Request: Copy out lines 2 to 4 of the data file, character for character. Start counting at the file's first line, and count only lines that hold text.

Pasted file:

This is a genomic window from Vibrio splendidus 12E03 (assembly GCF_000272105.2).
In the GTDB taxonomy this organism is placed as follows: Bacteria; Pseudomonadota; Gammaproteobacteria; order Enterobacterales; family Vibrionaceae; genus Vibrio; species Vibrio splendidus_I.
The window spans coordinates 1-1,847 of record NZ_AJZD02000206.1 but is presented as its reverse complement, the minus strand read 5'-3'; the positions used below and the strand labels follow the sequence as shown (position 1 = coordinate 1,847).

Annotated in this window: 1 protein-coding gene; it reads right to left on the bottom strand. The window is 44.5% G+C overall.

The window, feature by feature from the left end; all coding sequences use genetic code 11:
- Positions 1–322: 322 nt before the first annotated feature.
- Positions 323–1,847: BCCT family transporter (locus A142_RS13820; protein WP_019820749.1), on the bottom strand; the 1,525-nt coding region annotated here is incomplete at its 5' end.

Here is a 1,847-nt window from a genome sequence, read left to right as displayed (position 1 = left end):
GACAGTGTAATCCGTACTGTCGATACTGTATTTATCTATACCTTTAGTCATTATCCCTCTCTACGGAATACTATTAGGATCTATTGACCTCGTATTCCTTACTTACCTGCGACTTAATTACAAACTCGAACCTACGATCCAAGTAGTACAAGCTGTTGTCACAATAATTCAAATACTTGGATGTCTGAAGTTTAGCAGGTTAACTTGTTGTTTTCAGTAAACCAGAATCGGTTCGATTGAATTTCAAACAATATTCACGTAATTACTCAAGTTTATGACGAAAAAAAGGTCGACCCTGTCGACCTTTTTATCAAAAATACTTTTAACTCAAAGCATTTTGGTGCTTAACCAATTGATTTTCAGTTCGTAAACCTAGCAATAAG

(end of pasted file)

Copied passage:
In the GTDB taxonomy this organism is placed as follows: Bacteria; Pseudomonadota; Gammaproteobacteria; order Enterobacterales; family Vibrionaceae; genus Vibrio; species Vibrio splendidus_I.
The window spans coordinates 1-1,847 of record NZ_AJZD02000206.1 but is presented as its reverse complement, the minus strand read 5'-3'; the positions used below and the strand labels follow the sequence as shown (position 1 = coordinate 1,847).

Annotated in this window: 1 protein-coding gene; it reads right to left on the bottom strand. The window is 44.5% G+C overall.